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Why the Libyans were able to Overthrow Gaddafi and what We can learn from It: A Lesson from the work of T E Lawrence

T E Lawrence

“Do not try to do too much with your own hands. Better the Arabs do it tolerably than that you do it perfectly. It is their war, and you are to help them, not to win it for them. Actually, also, under the very odd conditions of Arabia, your practical work will not be as good as, perhaps, you think it is.” T. E. Lawrence

Lawrence with Arab fighters at Aqaba and Emir Faisal Hussein (below)

The Libyan revolution succeeded in overthrowing Moammar Gaddafi and his 42 year tyranny because the West did not turn it into an American or NATO war. By limiting involvement to airpower, coastal interdiction and tiny numbers of advisers the United States and NATO avoided the costly trap of putting large numbers of troops on the ground.  Such action would have been counterproductive in Libya and in the Arab world. While the action certainly would have ridded the world of Gaddafi and his regime much more quickly it would have emasculated the Libyans who had taken up arms against Gaddafi by turning it into our war, a war which would have been seen by many Libyans and Arabs as just more Western Imperialism.  Critics can always find fault in any military operation but for once in the Post Cold War era the United States and NATO knew their limitations and that the revolution had to be the work of the Libyans themselves.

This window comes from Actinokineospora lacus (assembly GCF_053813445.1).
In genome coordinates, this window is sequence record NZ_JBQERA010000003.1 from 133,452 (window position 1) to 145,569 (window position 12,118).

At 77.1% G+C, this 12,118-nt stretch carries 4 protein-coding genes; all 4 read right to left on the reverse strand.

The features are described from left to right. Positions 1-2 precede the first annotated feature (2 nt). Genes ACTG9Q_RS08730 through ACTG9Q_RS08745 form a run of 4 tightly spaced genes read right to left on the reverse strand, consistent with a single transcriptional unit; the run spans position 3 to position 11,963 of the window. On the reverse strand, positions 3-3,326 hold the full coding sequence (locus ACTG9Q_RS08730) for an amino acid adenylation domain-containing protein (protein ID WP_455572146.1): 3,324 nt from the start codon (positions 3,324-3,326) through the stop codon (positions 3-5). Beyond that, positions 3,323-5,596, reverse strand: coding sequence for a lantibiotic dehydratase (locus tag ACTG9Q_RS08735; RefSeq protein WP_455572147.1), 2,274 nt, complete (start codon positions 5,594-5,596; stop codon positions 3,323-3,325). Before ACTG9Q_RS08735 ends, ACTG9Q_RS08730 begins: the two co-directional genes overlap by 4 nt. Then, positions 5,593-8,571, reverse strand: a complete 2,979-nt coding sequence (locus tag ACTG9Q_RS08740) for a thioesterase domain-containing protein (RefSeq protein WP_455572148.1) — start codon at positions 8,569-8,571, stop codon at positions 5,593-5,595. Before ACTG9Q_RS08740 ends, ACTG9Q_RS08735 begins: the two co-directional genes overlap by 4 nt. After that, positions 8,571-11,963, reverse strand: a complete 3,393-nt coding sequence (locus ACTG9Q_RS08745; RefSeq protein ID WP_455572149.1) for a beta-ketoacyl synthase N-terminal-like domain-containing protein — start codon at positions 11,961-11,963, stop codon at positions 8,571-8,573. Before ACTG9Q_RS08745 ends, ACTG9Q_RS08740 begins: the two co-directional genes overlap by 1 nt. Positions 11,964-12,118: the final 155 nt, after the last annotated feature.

Lawrence and Hussein’s troops pass Ottoman prisoners at Damascus in 1918